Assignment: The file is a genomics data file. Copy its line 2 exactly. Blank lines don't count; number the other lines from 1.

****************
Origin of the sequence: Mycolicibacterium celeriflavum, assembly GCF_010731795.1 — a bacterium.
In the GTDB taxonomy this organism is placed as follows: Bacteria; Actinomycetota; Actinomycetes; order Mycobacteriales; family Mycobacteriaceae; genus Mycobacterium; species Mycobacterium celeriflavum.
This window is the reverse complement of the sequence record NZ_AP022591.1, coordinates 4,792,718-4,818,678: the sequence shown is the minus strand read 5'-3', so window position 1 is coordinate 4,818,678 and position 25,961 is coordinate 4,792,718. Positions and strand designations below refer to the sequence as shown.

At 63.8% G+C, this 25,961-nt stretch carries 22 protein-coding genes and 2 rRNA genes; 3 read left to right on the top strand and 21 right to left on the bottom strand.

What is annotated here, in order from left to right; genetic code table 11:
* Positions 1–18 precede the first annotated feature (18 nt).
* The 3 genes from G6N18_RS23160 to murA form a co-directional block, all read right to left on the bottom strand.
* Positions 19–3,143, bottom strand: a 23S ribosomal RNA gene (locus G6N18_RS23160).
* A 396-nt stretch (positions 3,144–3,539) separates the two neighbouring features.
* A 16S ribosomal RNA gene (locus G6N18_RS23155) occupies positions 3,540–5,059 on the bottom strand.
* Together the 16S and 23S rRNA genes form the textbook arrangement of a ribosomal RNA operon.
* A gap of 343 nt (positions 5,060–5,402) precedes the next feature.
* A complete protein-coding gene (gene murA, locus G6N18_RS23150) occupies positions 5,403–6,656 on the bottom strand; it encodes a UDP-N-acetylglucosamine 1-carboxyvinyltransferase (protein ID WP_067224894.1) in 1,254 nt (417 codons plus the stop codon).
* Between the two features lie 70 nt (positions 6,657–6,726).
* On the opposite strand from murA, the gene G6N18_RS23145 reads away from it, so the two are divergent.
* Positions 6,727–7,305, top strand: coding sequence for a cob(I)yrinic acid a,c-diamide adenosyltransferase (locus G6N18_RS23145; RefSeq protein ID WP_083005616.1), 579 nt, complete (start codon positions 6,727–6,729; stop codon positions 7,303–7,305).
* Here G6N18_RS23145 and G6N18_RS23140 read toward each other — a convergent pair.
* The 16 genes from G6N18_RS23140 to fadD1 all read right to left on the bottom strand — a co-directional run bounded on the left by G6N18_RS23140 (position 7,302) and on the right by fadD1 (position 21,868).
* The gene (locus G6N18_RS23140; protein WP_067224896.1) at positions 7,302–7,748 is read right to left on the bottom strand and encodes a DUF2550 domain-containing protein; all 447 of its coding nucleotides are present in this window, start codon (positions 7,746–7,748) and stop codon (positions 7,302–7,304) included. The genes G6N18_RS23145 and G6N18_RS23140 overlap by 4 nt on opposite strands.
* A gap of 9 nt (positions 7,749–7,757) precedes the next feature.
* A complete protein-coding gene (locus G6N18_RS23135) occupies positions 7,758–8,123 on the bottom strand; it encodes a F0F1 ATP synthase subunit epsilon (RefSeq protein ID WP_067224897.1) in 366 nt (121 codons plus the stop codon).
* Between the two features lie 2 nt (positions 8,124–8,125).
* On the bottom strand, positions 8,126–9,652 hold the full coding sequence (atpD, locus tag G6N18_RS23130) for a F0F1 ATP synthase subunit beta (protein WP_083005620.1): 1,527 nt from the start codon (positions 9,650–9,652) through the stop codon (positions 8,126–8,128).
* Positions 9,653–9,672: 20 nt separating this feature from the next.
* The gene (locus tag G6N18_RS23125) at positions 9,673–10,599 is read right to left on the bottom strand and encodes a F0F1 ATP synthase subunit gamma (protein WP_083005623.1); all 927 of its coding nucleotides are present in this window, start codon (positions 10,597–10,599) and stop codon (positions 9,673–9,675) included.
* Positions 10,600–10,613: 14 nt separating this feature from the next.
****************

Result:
In the GTDB taxonomy this organism is placed as follows: Bacteria; Actinomycetota; Actinomycetes; order Mycobacteriales; family Mycobacteriaceae; genus Mycobacterium; species Mycobacterium celeriflavum.